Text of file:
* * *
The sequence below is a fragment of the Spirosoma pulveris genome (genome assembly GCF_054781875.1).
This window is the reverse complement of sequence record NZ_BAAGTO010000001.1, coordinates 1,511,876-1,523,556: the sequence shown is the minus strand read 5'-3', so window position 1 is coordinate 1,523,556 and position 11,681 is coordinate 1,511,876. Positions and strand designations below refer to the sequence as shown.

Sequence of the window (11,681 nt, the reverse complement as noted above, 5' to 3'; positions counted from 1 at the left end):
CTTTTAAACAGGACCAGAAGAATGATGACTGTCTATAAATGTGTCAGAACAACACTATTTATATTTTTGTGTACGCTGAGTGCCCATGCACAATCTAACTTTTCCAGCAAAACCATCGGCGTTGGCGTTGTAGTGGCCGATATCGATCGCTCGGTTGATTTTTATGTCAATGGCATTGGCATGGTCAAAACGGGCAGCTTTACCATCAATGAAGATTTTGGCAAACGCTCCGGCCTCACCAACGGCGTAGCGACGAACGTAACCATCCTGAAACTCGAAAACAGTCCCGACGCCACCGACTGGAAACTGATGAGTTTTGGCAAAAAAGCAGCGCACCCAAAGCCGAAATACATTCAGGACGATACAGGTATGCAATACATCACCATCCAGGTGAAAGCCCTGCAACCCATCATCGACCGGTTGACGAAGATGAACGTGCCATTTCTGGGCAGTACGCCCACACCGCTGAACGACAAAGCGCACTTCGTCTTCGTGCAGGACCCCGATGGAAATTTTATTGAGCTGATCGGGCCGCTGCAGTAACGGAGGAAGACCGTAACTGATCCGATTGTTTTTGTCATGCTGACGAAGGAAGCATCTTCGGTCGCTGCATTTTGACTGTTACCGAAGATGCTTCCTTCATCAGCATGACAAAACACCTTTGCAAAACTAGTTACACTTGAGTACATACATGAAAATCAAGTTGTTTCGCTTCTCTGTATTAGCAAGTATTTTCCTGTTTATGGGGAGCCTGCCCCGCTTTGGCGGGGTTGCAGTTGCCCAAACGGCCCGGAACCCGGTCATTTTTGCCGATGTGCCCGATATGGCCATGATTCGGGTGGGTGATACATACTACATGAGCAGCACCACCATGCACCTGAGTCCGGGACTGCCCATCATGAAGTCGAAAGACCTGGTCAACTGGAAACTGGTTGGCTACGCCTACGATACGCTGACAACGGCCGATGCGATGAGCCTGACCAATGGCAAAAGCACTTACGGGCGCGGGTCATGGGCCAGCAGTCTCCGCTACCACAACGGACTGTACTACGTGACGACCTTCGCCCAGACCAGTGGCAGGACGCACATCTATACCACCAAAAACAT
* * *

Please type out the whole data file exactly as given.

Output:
The sequence below is a fragment of the Spirosoma pulveris genome (genome assembly GCF_054781875.1).
This window is the reverse complement of sequence record NZ_BAAGTO010000001.1, coordinates 1,511,876-1,523,556: the sequence shown is the minus strand read 5'-3', so window position 1 is coordinate 1,523,556 and position 11,681 is coordinate 1,511,876. Positions and strand designations below refer to the sequence as shown.

Sequence of the window (11,681 nt, the reverse complement as noted above, 5' to 3'; positions counted from 1 at the left end):
CTTTTAAACAGGACCAGAAGAATGATGACTGTCTATAAATGTGTCAGAACAACACTATTTATATTTTTGTGTACGCTGAGTGCCCATGCACAATCTAACTTTTCCAGCAAAACCATCGGCGTTGGCGTTGTAGTGGCCGATATCGATCGCTCGGTTGATTTTTATGTCAATGGCATTGGCATGGTCAAAACGGGCAGCTTTACCATCAATGAAGATTTTGGCAAACGCTCCGGCCTCACCAACGGCGTAGCGACGAACGTAACCATCCTGAAACTCGAAAACAGTCCCGACGCCACCGACTGGAAACTGATGAGTTTTGGCAAAAAAGCAGCGCACCCAAAGCCGAAATACATTCAGGACGATACAGGTATGCAATACATCACCATCCAGGTGAAAGCCCTGCAACCCATCATCGACCGGTTGACGAAGATGAACGTGCCATTTCTGGGCAGTACGCCCACACCGCTGAACGACAAAGCGCACTTCGTCTTCGTGCAGGACCCCGATGGAAATTTTATTGAGCTGATCGGGCCGCTGCAGTAACGGAGGAAGACCGTAACTGATCCGATTGTTTTTGTCATGCTGACGAAGGAAGCATCTTCGGTCGCTGCATTTTGACTGTTACCGAAGATGCTTCCTTCATCAGCATGACAAAACACCTTTGCAAAACTAGTTACACTTGAGTACATACATGAAAATCAAGTTGTTTCGCTTCTCTGTATTAGCAAGTATTTTCCTGTTTATGGGGAGCCTGCCCCGCTTTGGCGGGGTTGCAGTTGCCCAAACGGCCCGGAACCCGGTCATTTTTGCCGATGTGCCCGATATGGCCATGATTCGGGTGGGTGATACATACTACATGAGCAGCACCACCATGCACCTGAGTCCGGGACTGCCCATCATGAAGTCGAAAGACCTGGTCAACTGGAAACTGGTTGGCTACGCCTACGATACGCTGACAACGGCCGATGCGATGAGCCTGACCAATGGCAAAAGCACTTACGGGCGCGGGTCATGGGCCAGCAGTCTCCGCTACCACAACGGACTGTACTACGTGACGACCTTCGCCCAGACCAGTGGCAGGACGCACATCTATACCACCAAAAACAT